Romanian Prime Minister Mihai Tudose said on Monday (17 July) his leftist-led government had scrapped a plan to tax companies’ turnover.
It came after sharply negative market reaction and criticism from President Klaus Iohannis as well as local and foreign investors.
In late June, the ruling coalition had announced changes to major taxes due in 2018, including replacing a corporate flat tax of 16% on profit with a progressive tax on turnover.
#Romania One third of companies in Romania risk insolvency if tax on sales is applied
— CEEMarketWatch (@CEEMarketWatch) July 4, 2017
The tax plans and a quickly ditched idea to end a mandatory, multi-billion private pension scheme for those under 35, beat down stocks and the leu (RON) currency.
— SEE Political Risk (@see_risk) July 15, 2017
Tudose took over as Prime Minister last month, after the ruling Social Democrat party (PSD) voted a no-confidence motion in former Prime Minister Sorin Grindeanu, also a social-democrat.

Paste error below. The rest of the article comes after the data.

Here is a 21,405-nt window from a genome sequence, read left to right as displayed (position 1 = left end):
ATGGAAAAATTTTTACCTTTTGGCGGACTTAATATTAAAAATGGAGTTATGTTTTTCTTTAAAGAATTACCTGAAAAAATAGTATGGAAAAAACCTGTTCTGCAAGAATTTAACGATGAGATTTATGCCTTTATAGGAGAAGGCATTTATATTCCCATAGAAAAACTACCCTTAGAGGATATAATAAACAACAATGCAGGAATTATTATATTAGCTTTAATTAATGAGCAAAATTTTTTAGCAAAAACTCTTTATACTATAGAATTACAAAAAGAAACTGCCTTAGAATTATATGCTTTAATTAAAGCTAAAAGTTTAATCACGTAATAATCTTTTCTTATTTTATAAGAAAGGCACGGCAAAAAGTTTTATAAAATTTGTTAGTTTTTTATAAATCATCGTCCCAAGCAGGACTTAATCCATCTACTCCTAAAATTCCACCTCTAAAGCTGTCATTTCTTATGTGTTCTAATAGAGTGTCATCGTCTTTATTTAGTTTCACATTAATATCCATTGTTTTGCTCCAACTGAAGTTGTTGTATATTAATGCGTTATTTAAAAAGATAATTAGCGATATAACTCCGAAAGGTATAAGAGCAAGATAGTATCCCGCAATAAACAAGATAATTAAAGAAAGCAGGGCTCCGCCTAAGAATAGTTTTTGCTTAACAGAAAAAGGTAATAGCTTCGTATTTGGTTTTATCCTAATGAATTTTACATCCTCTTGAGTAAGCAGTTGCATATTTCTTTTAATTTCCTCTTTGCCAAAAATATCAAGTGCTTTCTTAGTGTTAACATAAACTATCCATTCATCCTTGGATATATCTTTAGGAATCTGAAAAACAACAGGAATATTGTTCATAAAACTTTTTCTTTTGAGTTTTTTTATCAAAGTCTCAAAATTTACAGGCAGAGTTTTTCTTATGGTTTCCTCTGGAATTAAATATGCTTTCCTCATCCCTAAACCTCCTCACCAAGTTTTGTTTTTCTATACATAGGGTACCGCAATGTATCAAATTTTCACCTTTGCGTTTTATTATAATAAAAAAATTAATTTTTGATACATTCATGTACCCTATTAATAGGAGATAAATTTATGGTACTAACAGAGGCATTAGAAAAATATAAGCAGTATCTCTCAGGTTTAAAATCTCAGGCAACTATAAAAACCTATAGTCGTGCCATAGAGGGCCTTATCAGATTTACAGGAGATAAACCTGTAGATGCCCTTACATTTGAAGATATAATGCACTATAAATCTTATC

“We will not enforce … this tax,” Tudose told reporters after a meeting of the ruling coalition. “You may consider this subject closed.”
But he added there were large companies that “have been reporting serenely they didn’t have a profit for decades,” and that the tax authority needed to better monitor tax dodgers.
Tudose said the finance ministry was still assessing a planned solidarity tax for top earners.
Other tax measures the government was considering in June included a cut in income tax to 10%, and a move to cut social security contributions by 4.25 percentage points to 35% and have only workers, not their employers pay them. It was unclear when or how these changes would come in.
Tudose reiterated the government’s commitment to keep the 2017 budget deficit at or under the European Union ceiling of 3% of GDP.
Loose fiscal plans have worried the European Commission and the International Monetary Fund over missing budget targets. The Commission expects Romania to run the EU’s largest deficits this year and next at around 3.9%.